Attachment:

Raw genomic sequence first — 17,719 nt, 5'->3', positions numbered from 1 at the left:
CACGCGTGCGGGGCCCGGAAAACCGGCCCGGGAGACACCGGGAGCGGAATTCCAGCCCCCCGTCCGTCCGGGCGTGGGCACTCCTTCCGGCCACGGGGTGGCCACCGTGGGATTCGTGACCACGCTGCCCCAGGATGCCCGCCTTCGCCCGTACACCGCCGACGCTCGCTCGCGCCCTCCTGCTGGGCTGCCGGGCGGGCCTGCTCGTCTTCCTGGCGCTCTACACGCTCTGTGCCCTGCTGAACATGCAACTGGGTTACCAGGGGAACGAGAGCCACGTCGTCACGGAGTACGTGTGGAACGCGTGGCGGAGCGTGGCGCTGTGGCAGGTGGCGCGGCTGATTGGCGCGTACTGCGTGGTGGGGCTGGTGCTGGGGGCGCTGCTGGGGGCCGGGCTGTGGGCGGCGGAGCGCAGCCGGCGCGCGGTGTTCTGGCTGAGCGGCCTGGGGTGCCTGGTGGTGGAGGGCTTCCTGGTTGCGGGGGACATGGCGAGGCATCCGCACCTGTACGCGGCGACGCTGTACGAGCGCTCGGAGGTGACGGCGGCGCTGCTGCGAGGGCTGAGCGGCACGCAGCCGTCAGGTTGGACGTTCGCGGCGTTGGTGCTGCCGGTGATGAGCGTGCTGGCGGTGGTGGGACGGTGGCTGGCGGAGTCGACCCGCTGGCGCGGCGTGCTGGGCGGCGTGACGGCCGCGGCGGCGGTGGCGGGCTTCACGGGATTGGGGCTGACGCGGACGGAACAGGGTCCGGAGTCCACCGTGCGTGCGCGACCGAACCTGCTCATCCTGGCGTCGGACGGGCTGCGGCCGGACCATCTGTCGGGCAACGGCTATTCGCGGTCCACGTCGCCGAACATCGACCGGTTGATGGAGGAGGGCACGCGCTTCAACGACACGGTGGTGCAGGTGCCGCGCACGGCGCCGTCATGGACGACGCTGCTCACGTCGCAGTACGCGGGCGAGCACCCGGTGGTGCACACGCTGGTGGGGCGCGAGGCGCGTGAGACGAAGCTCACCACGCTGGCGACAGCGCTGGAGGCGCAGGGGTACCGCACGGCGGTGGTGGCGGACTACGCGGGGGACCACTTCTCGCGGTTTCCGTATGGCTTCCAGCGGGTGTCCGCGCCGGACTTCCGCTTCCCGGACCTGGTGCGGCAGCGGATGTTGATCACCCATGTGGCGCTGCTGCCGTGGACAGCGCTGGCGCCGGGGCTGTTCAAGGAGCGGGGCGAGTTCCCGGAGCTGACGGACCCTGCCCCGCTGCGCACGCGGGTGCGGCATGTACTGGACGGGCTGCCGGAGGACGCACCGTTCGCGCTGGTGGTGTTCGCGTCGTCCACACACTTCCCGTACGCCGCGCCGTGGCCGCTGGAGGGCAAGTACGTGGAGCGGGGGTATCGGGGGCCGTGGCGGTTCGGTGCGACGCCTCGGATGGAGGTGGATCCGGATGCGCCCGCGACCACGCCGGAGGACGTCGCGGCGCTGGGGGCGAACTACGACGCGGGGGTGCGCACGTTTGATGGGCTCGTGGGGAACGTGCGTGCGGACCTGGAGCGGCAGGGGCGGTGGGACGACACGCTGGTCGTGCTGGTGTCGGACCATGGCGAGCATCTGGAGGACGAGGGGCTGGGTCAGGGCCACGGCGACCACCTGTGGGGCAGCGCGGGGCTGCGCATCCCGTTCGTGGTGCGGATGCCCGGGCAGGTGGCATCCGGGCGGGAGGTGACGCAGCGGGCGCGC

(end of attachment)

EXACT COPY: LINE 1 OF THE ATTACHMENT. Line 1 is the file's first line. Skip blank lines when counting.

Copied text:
Raw genomic sequence first — 17,719 nt, 5'->3', positions numbered from 1 at the left: